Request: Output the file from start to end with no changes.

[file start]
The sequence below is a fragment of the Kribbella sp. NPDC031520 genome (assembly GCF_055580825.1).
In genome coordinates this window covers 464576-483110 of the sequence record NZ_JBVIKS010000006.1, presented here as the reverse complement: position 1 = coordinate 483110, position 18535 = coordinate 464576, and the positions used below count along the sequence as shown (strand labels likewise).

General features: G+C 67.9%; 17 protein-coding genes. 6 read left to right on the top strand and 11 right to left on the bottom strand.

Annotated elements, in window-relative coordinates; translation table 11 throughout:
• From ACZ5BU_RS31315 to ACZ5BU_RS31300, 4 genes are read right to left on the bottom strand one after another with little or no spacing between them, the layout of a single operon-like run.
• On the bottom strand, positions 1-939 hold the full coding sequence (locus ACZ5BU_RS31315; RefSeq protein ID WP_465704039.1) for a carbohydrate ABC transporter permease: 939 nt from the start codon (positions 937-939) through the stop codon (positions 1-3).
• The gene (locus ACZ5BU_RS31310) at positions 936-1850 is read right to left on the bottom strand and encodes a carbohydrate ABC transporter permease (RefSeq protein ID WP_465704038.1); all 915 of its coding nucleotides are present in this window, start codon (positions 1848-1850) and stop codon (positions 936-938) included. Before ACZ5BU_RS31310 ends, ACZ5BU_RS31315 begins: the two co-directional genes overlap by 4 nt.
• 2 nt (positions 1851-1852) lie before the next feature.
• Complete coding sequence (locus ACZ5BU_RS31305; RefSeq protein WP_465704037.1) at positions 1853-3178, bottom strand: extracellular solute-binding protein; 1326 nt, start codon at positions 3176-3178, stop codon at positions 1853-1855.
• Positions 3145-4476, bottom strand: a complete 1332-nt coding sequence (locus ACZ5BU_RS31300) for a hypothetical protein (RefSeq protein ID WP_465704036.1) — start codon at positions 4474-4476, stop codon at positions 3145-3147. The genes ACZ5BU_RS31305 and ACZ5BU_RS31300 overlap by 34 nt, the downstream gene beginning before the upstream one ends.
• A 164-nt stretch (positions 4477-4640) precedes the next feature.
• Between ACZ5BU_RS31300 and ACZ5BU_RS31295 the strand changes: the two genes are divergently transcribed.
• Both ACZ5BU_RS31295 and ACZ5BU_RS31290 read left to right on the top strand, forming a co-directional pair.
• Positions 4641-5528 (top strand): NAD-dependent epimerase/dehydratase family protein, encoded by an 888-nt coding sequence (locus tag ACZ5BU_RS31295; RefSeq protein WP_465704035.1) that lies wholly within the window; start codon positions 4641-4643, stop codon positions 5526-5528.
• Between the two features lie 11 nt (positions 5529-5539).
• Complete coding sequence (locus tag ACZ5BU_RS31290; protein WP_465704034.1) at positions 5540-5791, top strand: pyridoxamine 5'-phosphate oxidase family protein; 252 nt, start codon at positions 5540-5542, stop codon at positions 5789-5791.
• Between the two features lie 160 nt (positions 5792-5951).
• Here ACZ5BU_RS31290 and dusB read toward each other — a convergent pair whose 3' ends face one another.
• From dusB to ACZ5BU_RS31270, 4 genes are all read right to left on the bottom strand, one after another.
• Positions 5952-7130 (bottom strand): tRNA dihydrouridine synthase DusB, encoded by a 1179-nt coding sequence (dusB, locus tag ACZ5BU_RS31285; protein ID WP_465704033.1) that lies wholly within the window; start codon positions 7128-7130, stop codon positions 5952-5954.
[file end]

The sequence below is a fragment of the Kribbella sp. NPDC031520 genome (assembly GCF_055580825.1).
In genome coordinates this window covers 464576-483110 of the sequence record NZ_JBVIKS010000006.1, presented here as the reverse complement: position 1 = coordinate 483110, position 18535 = coordinate 464576, and the positions used below count along the sequence as shown (strand labels likewise).

General features: G+C 67.9%; 17 protein-coding genes. 6 read left to right on the top strand and 11 right to left on the bottom strand.

Annotated elements, in window-relative coordinates; translation table 11 throughout:
• From ACZ5BU_RS31315 to ACZ5BU_RS31300, 4 genes are read right to left on the bottom strand one after another with little or no spacing between them, the layout of a single operon-like run.
• On the bottom strand, positions 1-939 hold the full coding sequence (locus ACZ5BU_RS31315; RefSeq protein ID WP_465704039.1) for a carbohydrate ABC transporter permease: 939 nt from the start codon (positions 937-939) through the stop codon (positions 1-3).
• The gene (locus ACZ5BU_RS31310) at positions 936-1850 is read right to left on the bottom strand and encodes a carbohydrate ABC transporter permease (RefSeq protein ID WP_465704038.1); all 915 of its coding nucleotides are present in this window, start codon (positions 1848-1850) and stop codon (positions 936-938) included. Before ACZ5BU_RS31310 ends, ACZ5BU_RS31315 begins: the two co-directional genes overlap by 4 nt.
• 2 nt (positions 1851-1852) lie before the next feature.
• Complete coding sequence (locus ACZ5BU_RS31305; RefSeq protein WP_465704037.1) at positions 1853-3178, bottom strand: extracellular solute-binding protein; 1326 nt, start codon at positions 3176-3178, stop codon at positions 1853-1855.
• Positions 3145-4476, bottom strand: a complete 1332-nt coding sequence (locus ACZ5BU_RS31300) for a hypothetical protein (RefSeq protein ID WP_465704036.1) — start codon at positions 4474-4476, stop codon at positions 3145-3147. The genes ACZ5BU_RS31305 and ACZ5BU_RS31300 overlap by 34 nt, the downstream gene beginning before the upstream one ends.
• A 164-nt stretch (positions 4477-4640) precedes the next feature.
• Between ACZ5BU_RS31300 and ACZ5BU_RS31295 the strand changes: the two genes are divergently transcribed.
• Both ACZ5BU_RS31295 and ACZ5BU_RS31290 read left to right on the top strand, forming a co-directional pair.
• Positions 4641-5528 (top strand): NAD-dependent epimerase/dehydratase family protein, encoded by an 888-nt coding sequence (locus tag ACZ5BU_RS31295; RefSeq protein WP_465704035.1) that lies wholly within the window; start codon positions 4641-4643, stop codon positions 5526-5528.
• Between the two features lie 11 nt (positions 5529-5539).
• Complete coding sequence (locus tag ACZ5BU_RS31290; protein WP_465704034.1) at positions 5540-5791, top strand: pyridoxamine 5'-phosphate oxidase family protein; 252 nt, start codon at positions 5540-5542, stop codon at positions 5789-5791.
• Between the two features lie 160 nt (positions 5792-5951).
• Here ACZ5BU_RS31290 and dusB read toward each other — a convergent pair whose 3' ends face one another.
• From dusB to ACZ5BU_RS31270, 4 genes are all read right to left on the bottom strand, one after another.
• Positions 5952-7130 (bottom strand): tRNA dihydrouridine synthase DusB, encoded by a 1179-nt coding sequence (dusB, locus tag ACZ5BU_RS31285; protein ID WP_465704033.1) that lies wholly within the window; start codon positions 7128-7130, stop codon positions 5952-5954.